|dc.description.abstract||In a site with significantly fractured political, social, and environmental governance, it comes as no surprise that the West Bank’s water network is fraught with issues. Over-pumping of groundwater, inadequate sewage treatment, and contamination of surface and groundwater are by-products of the Israeli-Palestinian conflict. The West Bank’s Mountain Aquifer system generates more than a third of Israel’s yearly water intake (600-700 million cubic metres) but is being heavily pumped, supplying significantly more water to Israelis than Palestinians. A recharge area of 4700 square kilometres allows polluted wastewater from over two million Israeli and Palestinian inhabitants of the West Bank and Jerusalem area to enter groundwater. Over time, levels of nitrate and micro-biological contaminants from inadequate sewage treatment, dumping, and agricultural runoff have increased, compromising future drinking water quality from springs and wells.
One valley in particular, Nahal Kidron/Wadi an-Nar, receives a significant amount of pollution. It is one of the only cross-border streams between Israel and the Palestinian West Bank to not have an environmental remediation plan in place. Framed within the parameters of the current Israeli-Palestinian conflict, research on the impact of unmitigated surface and groundwater pollution, as well as social inequity between communities in the Kidron/Wadi an-Nar, has inspired this thesis‘s design of architecture and landscape treatment stewarding environmental and social agency.
The thesis first examines the existing context of the water network and political boundaries of the Kidron/Wadi an-Nar. Cultural history and urban theory inform the analysis of the site, further explaining how water and land are spatially negotiated and governed in a state of conflict. Finally, this thesis proposes architecture and landscape interventions at three locations along the Kidron/Wadi an-Nar. These installations operate at varying scales, from a small community park to large landscape installations, in order to serve as interfaces for independent water sourcing, distribution, and treatment outside of the existing de facto West Bank water infrastructure network. These installations do not propose a solution, however desperately needed, to the long-held conflict in the region, but instead set up a series of architecture and landscape interventions which shape how the sites would be managed in the future.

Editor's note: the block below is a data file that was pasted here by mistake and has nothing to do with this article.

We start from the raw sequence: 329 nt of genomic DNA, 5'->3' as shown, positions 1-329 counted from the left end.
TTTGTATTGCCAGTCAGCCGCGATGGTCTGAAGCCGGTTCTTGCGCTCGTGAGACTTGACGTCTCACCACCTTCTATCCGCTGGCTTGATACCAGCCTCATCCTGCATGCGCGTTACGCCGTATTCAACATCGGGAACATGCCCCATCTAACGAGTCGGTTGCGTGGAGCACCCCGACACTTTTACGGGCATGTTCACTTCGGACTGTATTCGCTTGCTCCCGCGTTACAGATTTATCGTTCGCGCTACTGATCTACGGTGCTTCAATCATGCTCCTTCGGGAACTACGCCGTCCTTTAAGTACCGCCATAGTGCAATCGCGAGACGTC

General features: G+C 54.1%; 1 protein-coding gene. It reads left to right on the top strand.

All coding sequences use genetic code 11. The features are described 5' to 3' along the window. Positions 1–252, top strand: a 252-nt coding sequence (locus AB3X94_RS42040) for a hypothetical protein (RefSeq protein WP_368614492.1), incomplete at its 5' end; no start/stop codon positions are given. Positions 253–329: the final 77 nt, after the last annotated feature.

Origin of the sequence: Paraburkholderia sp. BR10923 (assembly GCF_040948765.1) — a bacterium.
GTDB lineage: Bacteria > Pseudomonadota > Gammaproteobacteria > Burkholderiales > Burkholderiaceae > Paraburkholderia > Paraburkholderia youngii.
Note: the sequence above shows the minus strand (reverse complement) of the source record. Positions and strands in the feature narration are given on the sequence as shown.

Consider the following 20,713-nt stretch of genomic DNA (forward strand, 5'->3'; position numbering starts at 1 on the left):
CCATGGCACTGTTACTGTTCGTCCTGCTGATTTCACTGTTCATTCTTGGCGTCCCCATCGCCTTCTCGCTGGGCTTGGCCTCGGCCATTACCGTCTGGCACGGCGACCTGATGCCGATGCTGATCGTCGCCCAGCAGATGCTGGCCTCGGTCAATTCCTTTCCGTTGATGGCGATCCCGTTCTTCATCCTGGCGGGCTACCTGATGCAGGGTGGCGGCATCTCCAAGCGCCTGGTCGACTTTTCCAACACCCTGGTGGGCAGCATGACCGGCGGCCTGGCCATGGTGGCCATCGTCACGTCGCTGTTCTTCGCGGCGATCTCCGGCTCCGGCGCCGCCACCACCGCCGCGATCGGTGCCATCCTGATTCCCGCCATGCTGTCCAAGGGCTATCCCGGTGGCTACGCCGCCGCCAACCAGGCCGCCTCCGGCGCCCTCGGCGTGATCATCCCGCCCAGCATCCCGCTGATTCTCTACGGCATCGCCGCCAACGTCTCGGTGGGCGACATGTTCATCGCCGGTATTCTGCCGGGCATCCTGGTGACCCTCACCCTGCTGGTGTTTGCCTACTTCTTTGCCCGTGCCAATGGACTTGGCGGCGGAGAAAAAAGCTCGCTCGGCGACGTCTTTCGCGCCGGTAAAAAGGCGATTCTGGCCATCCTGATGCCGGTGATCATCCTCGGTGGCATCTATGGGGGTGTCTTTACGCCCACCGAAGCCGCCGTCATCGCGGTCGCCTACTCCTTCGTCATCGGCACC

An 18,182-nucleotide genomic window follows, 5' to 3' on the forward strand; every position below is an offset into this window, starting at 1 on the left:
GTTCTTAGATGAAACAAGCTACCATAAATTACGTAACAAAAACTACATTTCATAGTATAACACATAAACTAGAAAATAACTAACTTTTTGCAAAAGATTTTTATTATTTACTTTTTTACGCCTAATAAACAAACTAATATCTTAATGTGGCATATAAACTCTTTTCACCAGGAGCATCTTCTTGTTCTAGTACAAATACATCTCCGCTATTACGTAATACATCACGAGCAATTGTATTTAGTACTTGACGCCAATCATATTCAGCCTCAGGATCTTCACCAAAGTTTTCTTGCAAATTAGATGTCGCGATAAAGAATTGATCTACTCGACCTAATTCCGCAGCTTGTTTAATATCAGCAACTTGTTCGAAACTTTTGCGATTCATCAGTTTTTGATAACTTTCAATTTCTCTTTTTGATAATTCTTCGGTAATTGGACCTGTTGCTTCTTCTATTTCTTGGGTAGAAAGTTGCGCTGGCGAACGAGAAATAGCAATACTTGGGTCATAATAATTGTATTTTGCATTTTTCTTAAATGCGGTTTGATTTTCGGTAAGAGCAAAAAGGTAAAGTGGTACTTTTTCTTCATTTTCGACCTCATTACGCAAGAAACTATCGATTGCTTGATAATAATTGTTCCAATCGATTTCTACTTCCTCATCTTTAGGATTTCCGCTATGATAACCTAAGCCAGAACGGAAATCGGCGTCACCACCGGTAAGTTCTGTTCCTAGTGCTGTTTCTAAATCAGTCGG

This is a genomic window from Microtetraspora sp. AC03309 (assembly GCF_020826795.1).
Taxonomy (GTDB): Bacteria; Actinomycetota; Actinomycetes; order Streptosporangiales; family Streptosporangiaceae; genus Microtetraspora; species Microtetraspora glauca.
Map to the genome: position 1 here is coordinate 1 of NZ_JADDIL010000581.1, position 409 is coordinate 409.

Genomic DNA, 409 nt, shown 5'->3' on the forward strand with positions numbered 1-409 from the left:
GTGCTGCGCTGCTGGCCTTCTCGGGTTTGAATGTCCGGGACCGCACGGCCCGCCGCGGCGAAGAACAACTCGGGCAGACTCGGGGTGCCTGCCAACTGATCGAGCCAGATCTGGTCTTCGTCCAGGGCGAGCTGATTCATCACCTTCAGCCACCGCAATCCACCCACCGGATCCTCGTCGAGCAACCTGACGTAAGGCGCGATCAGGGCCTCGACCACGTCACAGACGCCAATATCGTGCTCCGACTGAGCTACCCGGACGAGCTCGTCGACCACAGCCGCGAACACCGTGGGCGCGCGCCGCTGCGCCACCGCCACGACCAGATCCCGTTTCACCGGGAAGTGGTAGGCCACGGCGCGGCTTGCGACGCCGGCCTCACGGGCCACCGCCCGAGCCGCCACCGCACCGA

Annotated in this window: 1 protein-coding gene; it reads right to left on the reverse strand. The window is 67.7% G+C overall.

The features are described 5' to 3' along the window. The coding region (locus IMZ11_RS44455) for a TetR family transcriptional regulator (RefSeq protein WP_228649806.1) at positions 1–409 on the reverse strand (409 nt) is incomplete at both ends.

This thesis draws methodological inspiration from existing EcoPeace Ecoparks; design inspiration from the Arava Institute’s sewage disposal units for rural Palestinian towns, as well as from preventative planting; and implementation tactics from the existing Kidron Action Plan steering committee and the Arava Institute's Centre for Transboundary Water Management. These projects harness respective communities's agency over their broader watershed.||en